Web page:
where $Sp$ denotes the stable $(\infty,1)$-category of compact spectra.
See (Blumberg-Gepner-Tabuada 10).
See at
geometric context | universal additive bivariant (preserves split exact sequences) | universal localizing bivariant (preserves all exact sequences in the middle) | universal additive invariant | universal localizing invariant |
---|---|---|---|---|
noncommutative algebraic geometry | noncommutative motives $Mot_{add}$ | noncommutative motives $Mot_{loc}$ | algebraic K-theory | non-connective algebraic K-theory |
noncommutative topology | KK-theory | E-theory | operator K-theory | … |
See at Beilinson regulator.
chromatic level | complex oriented cohomology theory | E-∞ ring/A-∞ ring | real oriented cohomology theory |
---|---|---|---|
0 | ordinary cohomology | Eilenberg-MacLane spectrum $H \mathbb{Z}$ | HZR-theory |
0th Morava K-theory | $K(0)$ | ||
1 | complex K-theory | complex K-theory spectrum $KU$ | KR-theory |
first Morava K-theory | $K(1)$ | ||
first Morava E-theory | $E(1)$ | ||
2 | elliptic cohomology | elliptic spectrum $Ell_E$ | |
second Morava K-theory | $K(2)$ | ||
second Morava E-theory | $E(2)$ | ||
algebraic K-theory of KU | $K(KU)$ | ||
3 …10 | K3 cohomology | K3 spectrum | |
$n$ | $n$th Morava K-theory | $K(n)$ | |
$n$th Morava E-theory | $E(n)$ | BPR-theory | |
$n+1$ | algebraic K-theory applied to chrom. level $n$ | $K(E_n)$ (red-shift conjecture) | |
$\infty$ | complex cobordism cohomology | MU | MR-theory |
Algebraic K-theory is traditionally applied to single symmetric monoidal/stable (∞,1)-categories, but to the extent that it is functorial it may just as well be applied to (∞,1)-sheaves with values in these.
Notably, applied to the monoidal stack of vector bundles (with connection) on the site of smooth manifolds, the K-theory of a monoidal category-functor produces a sheaf of spectra which is a form of differential K-theory and whose geometric realization is the topological K-theory spectrum. For more on this see at differential cohomology hexagon – Differential K-theory.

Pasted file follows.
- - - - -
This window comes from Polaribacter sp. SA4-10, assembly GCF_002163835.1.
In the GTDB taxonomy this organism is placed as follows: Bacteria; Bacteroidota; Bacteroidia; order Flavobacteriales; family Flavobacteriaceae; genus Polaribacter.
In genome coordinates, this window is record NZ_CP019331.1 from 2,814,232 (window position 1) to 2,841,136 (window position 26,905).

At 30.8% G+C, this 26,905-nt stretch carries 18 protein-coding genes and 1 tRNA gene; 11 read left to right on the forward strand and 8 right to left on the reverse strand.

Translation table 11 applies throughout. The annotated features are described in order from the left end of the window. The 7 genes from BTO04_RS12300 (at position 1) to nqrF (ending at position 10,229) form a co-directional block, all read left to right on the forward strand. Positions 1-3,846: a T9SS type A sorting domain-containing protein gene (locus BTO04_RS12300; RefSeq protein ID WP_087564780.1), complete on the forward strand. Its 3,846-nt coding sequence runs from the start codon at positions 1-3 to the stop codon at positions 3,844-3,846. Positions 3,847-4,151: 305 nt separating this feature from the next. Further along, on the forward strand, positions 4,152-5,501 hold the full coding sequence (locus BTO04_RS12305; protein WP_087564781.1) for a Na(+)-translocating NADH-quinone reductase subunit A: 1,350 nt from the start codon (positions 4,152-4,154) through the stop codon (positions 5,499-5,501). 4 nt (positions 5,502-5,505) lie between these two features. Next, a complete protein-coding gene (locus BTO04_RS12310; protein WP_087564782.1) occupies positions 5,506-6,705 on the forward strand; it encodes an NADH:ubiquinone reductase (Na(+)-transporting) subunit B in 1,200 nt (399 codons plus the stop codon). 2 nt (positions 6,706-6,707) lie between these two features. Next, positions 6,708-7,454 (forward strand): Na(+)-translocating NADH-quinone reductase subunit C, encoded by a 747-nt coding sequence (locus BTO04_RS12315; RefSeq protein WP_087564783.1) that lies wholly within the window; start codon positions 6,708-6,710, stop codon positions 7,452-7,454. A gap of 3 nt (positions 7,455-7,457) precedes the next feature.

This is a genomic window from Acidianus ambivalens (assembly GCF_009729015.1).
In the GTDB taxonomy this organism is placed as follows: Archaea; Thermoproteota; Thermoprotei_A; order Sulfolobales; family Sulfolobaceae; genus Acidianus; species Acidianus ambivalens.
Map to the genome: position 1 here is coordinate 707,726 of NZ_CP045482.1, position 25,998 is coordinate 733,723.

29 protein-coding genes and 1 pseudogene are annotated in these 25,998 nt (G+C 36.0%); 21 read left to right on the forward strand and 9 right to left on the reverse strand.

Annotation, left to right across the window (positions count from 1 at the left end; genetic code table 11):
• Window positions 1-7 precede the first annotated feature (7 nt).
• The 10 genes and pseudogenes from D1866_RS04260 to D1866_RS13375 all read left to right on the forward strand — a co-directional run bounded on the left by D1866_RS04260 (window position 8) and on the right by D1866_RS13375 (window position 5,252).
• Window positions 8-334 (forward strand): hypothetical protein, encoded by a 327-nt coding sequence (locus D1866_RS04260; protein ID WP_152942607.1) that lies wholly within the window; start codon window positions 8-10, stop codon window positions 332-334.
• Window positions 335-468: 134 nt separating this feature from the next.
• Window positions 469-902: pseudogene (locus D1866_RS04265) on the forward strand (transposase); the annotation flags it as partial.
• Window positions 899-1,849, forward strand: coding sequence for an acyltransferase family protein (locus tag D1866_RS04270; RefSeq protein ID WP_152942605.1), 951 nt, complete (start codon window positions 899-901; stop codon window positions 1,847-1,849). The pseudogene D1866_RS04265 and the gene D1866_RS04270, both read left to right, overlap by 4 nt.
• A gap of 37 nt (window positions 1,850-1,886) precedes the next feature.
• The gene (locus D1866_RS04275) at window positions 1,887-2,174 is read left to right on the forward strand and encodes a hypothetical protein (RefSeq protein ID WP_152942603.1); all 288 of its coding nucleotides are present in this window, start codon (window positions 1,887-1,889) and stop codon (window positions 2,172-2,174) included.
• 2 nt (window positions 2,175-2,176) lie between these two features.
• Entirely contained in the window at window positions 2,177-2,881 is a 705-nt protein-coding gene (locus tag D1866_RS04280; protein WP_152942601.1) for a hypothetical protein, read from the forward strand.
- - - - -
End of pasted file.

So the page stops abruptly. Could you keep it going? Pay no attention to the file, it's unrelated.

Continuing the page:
Types of categories for which a theory of algebraic K-theory exist include notably the notions
Concrete examples of interest include for instance
the category of finitely generated projective objects over a unital $k$-algebra,
the category of coherent sheaves over a noetherian scheme,
the category of locally free sheaves over a scheme,
Milnor's K2?(Steinberg group,universal central extension)
higher algebraic K-theory? Quillen exact category, Quillen's Q-construction, Waldhausen S-construction, Volodin spaces;
topological cyclic homology, algebraic K-theory of operator algebras
geometric context | universal additive bivariant (preserves split exact sequences) | universal localizing bivariant (preserves all exact sequences in the middle) | universal additive invariant | universal localizing invariant |
---|---|---|---|---|
noncommutative algebraic geometry | noncommutative motives $Mot_{add}$ | noncommutative motives $Mot_{loc}$ | algebraic K-theory | non-connective algebraic K-theory |
noncommutative topology | KK-theory | E-theory | operator K-theory | … |
Surveys with accounts of the historical development include
Dominique Arlettaz, Algebraic K-theory of rings from a topological viewpoint (pdf)
Daniel Grayson, Quillen’s work in algebraic K-theory, J. K-Theory 11 (2013), 527–547 pdf
An introductory textbook account is in
Original articles include
R. W. Thomason, Thomas Trobaugh, Higher algebraic K-theory of schemes and of derived categories, The Grothendieck Festschrift, 1990, 247-435.
Daniel Quillen, Higher algebraic K-theory, in Higher K-theories, pp. 85–147, Proc. Seattle 1972, Lec. Notes Math. 341, Springer 1973. A reference for classical constructions is
For discussion of stable phenomena in algebraic K-theory, see section 4 of
Discussion of the comparison map between algebraic and topological K-theory includes
The stable (∞,1)-category theory picture is discussed in
(in terms of noncommutative motives) and in
The perspective of algebraic K-theory of a symmetric monoidal (∞,1)-category is developed in
Ulrich Bunke, Georg Tamme, section 2.1 of Regulators and cycle maps in higher-dimensional differential algebraic K-theory (arXiv:1209.6451)
Thomas Nikolaus Algebraic K-Theory of $\infty$-Operads (arXiv:1303.2198)
Ulrich Bunke, Thomas Nikolaus, Michael Völkl, def. 6.1 in Differential cohomology theories as sheaves of spectra (arXiv:1311.3188)
David Gepner, Moritz Groth, Thomas Nikolaus, Universality of multiplicative infinite loop space machines, arXiv:1305.4550.
The system of infinite loop spaces of the algebraic K-theory spectrum regarded as an ∞-stack on the Nisnevich site and the principal ∞-bundles over it is considered in
implementing a suggestion stated in